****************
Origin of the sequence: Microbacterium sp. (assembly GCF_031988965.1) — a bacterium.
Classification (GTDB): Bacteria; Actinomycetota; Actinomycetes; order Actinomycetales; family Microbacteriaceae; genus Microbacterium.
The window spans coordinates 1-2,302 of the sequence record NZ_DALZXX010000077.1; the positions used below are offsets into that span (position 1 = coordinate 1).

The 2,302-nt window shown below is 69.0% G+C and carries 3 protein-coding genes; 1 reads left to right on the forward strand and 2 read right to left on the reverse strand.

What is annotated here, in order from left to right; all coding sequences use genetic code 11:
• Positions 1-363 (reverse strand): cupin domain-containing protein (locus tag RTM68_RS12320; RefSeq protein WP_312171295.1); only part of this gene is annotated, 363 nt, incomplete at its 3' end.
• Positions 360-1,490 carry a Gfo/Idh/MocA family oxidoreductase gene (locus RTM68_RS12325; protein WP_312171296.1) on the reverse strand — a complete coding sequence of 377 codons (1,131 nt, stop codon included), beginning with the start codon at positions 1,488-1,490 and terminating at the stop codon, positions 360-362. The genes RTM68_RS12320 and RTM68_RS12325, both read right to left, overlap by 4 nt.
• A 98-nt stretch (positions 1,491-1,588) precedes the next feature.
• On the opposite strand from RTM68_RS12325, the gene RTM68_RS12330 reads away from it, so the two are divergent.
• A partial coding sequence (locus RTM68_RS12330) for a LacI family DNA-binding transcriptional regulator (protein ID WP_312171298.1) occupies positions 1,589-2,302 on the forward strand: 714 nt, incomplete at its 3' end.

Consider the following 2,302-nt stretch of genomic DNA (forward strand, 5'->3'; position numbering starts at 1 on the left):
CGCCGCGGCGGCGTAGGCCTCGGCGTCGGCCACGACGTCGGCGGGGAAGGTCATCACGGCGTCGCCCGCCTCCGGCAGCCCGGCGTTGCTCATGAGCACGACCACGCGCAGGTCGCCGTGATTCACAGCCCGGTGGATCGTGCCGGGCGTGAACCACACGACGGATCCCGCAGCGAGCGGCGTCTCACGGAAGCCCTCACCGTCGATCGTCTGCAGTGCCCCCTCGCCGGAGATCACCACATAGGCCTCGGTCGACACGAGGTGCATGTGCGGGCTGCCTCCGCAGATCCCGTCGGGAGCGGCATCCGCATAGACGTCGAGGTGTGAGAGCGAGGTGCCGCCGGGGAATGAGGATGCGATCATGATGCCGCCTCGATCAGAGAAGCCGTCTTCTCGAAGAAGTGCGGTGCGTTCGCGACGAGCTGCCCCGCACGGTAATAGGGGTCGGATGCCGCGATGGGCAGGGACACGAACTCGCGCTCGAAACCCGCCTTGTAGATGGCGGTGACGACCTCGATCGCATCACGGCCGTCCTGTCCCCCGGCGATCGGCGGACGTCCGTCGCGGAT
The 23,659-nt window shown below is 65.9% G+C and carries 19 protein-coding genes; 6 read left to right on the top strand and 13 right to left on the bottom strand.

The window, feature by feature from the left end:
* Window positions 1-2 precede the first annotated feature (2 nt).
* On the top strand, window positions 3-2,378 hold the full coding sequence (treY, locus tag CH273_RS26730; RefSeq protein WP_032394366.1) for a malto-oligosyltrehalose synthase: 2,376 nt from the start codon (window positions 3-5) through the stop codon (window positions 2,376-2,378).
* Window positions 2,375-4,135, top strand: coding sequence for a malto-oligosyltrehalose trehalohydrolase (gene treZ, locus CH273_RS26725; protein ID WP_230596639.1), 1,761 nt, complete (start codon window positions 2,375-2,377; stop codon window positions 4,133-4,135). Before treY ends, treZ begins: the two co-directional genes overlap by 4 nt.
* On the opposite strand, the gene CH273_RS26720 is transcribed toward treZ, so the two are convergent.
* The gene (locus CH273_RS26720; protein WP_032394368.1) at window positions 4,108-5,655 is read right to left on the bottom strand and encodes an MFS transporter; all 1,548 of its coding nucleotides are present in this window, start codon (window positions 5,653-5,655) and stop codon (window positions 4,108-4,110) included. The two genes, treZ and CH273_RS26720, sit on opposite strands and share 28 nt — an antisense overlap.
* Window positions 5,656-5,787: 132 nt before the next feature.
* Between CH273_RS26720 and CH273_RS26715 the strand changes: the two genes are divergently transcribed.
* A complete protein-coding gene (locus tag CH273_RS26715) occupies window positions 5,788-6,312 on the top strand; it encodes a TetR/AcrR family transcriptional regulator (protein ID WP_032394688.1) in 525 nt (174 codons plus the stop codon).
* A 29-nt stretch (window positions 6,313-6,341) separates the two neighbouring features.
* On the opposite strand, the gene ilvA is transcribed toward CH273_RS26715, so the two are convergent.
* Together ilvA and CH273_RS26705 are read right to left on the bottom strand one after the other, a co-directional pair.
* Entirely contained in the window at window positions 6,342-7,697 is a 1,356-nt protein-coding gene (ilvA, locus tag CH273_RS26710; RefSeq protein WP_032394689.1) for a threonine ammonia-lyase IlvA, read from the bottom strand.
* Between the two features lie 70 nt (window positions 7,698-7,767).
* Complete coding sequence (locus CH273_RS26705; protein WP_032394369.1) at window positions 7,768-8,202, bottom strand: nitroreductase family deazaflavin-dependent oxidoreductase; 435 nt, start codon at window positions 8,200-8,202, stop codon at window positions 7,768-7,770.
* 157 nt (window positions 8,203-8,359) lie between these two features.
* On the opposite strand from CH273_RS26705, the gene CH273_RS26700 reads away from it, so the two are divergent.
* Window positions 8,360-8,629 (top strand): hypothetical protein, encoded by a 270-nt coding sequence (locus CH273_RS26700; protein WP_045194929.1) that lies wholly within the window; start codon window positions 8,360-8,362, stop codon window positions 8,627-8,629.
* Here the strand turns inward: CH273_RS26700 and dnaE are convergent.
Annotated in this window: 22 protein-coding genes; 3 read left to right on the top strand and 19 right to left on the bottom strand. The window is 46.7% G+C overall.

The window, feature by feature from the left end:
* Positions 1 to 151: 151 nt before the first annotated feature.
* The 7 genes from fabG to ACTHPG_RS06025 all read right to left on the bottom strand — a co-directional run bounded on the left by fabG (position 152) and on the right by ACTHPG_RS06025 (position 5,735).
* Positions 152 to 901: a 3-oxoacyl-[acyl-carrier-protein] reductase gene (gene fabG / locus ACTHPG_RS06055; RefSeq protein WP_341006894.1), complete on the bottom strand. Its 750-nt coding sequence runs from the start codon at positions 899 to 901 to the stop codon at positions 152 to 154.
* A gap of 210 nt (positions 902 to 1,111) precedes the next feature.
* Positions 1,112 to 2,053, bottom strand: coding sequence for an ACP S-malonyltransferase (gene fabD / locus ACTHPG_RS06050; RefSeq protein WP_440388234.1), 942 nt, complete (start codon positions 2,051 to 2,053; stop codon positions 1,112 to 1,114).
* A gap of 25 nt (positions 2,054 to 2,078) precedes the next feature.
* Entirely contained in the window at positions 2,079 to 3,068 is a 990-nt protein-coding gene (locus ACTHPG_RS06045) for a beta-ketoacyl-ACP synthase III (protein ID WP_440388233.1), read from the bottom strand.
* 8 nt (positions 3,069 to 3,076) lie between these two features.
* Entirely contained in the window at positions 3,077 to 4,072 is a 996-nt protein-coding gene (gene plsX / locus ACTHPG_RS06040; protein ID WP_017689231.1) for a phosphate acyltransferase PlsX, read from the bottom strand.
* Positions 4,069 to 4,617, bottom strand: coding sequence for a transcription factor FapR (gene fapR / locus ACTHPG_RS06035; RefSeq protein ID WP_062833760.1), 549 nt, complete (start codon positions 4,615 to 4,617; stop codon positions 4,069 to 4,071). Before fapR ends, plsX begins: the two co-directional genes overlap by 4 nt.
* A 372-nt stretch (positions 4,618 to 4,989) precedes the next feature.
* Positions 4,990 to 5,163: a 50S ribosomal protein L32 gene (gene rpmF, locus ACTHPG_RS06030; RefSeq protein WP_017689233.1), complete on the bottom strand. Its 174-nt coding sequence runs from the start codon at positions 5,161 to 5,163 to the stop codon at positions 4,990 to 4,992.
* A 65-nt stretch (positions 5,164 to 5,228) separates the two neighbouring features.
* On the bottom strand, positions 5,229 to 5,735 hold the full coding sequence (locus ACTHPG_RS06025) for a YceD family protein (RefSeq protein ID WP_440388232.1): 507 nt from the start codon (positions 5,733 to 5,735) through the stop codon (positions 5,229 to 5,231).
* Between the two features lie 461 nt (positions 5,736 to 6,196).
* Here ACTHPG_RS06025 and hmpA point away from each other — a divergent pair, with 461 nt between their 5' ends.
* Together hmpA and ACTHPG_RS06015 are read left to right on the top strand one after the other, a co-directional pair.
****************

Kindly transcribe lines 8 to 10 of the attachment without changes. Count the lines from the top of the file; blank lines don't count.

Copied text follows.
• A 98-nt stretch (positions 1,491-1,588) precedes the next feature.
• On the opposite strand from RTM68_RS12325, the gene RTM68_RS12330 reads away from it, so the two are divergent.
• A partial coding sequence (locus RTM68_RS12330) for a LacI family DNA-binding transcriptional regulator (protein ID WP_312171298.1) occupies positions 1,589-2,302 on the forward strand: 714 nt, incomplete at its 3' end.